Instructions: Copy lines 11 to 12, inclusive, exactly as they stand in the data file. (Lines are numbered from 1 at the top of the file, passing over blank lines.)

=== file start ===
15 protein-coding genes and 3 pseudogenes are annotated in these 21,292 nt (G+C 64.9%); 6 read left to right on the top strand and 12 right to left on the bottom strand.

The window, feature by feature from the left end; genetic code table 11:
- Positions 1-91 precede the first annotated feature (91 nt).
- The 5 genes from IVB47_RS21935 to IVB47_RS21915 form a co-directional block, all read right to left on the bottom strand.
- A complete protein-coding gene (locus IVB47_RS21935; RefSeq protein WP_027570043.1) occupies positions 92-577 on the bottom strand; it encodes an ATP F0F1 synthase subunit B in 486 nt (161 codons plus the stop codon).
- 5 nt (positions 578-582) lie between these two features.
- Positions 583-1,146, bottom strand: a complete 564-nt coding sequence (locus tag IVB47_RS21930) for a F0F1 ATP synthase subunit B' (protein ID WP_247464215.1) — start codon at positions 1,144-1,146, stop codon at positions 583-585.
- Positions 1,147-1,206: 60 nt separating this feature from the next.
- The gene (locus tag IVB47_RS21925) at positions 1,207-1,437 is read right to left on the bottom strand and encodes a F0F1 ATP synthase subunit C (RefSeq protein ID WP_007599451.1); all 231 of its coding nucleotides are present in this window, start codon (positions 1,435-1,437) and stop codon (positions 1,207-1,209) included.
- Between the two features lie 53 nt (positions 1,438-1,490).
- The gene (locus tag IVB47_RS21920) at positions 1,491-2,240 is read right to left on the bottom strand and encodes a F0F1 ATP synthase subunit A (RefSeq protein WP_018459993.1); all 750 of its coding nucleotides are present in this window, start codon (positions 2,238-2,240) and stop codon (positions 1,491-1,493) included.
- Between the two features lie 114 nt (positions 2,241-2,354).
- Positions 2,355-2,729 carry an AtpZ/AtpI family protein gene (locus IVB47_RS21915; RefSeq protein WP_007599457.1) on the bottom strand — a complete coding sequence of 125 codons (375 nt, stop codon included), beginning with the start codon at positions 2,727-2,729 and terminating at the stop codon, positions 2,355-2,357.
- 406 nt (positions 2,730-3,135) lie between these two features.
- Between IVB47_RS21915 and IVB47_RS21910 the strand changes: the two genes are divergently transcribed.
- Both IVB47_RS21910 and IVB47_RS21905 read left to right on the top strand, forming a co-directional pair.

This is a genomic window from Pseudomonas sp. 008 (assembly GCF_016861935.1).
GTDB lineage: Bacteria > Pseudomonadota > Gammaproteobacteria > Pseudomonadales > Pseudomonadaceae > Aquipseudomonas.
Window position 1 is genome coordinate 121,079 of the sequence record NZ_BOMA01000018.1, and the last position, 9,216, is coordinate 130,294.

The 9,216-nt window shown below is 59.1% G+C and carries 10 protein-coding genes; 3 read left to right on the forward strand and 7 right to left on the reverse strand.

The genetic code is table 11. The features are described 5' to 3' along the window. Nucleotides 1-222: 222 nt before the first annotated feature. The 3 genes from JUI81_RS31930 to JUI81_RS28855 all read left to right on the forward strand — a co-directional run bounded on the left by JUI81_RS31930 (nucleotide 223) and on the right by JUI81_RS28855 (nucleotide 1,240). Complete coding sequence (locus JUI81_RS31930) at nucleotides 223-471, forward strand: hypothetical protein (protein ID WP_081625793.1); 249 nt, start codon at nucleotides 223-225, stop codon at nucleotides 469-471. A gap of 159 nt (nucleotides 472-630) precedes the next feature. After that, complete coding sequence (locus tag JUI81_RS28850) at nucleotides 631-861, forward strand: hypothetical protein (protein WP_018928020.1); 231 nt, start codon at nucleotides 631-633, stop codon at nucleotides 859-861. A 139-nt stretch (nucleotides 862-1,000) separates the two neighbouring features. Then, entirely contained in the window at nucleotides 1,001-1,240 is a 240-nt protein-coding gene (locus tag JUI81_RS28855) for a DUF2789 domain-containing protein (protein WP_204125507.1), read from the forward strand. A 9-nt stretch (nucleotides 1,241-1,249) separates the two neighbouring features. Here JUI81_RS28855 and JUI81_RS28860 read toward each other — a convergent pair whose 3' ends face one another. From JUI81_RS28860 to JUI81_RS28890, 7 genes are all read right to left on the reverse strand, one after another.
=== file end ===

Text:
- The gene (locus tag IVB47_RS21920) at positions 1,491-2,240 is read right to left on the bottom strand and encodes a F0F1 ATP synthase subunit A (RefSeq protein WP_018459993.1); all 750 of its coding nucleotides are present in this window, start codon (positions 2,238-2,240) and stop codon (positions 1,491-1,493) included.
- Between the two features lie 114 nt (positions 2,241-2,354).